Mozilla is working on a new security feature that perhaps should be standard on all open browsers. This is a project called Binary Transparency, its purpose is to allow third parties to verify that all binaries in Firefox are public, that is, they have the same version as the rest of the world and not any special and possibly compromised version.
The binaries of an application are the executable files or the updates produced when building the program. As Firefox is an open project, anyone can build their version of the browser using the source code, so there are so many browsers based on it. Unfortunately not all those versions have good intentions and Mozilla wants to make sure it provides the tools to prevent malware.
Most users just download compiled versions of the browser from the Mozilla website or from another site, and when it is already installed we use the same browser to update automatically.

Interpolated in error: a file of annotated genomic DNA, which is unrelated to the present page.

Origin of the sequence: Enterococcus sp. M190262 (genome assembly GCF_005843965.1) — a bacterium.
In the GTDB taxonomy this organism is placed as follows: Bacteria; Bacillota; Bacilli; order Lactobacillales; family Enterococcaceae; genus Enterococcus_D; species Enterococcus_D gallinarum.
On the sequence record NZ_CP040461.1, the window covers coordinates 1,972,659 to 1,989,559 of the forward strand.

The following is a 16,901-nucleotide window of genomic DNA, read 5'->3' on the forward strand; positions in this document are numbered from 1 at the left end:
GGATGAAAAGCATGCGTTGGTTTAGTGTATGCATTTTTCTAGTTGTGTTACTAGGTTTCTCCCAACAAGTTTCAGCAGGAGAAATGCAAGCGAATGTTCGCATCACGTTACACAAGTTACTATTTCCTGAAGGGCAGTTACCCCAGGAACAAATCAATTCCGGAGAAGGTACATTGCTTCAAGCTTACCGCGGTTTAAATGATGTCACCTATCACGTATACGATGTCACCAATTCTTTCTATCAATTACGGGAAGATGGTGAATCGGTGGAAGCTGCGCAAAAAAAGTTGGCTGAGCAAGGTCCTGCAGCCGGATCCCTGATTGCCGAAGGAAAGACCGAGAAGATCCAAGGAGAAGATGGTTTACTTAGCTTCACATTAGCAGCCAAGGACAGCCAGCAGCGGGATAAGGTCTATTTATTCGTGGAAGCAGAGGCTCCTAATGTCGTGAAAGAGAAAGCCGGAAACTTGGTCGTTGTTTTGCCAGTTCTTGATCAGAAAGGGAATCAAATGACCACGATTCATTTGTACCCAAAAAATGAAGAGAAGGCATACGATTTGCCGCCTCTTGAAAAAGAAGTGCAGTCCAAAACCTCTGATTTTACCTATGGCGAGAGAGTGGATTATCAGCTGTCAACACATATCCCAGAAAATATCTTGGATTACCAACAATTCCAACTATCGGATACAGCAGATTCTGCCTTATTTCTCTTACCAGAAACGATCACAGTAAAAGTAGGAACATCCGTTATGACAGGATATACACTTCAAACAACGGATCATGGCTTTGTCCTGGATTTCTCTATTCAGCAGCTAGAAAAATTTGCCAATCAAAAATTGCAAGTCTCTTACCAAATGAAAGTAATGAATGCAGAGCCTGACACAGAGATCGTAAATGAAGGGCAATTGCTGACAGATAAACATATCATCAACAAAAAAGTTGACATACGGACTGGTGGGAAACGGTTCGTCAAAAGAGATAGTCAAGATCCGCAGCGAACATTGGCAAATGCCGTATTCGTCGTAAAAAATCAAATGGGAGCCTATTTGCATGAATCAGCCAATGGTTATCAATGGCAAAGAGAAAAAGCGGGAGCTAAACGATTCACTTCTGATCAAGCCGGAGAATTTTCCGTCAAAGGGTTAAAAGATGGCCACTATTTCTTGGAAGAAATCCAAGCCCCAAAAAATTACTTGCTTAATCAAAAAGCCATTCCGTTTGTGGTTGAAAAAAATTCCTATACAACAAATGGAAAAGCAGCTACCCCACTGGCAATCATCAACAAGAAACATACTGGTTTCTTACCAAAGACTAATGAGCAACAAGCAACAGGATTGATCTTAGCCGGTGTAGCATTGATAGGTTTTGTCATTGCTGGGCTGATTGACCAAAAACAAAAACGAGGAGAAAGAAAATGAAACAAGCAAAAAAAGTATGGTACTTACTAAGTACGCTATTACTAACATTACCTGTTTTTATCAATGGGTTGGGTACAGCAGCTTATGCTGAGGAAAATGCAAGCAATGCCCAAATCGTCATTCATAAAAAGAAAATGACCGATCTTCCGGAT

The binaries of Firefox do not come with any assurance that they correspond to the same source code of that version of Firefox, and although it can be reviewed comparing the source code, in reality this is not something that everyone does.
This is where Binary Transparency comes in. The main idea is to add all the binaries of Firefox to a public file that anyone can review and compare the local binaries of your Firefox installation to verify that they are the same that everyone uses and it has not been modified.
In addition to this, Mozilla also plans to integrate the feature into the same Firefox updater, so that any updates are verified before being downloaded and installed on your system.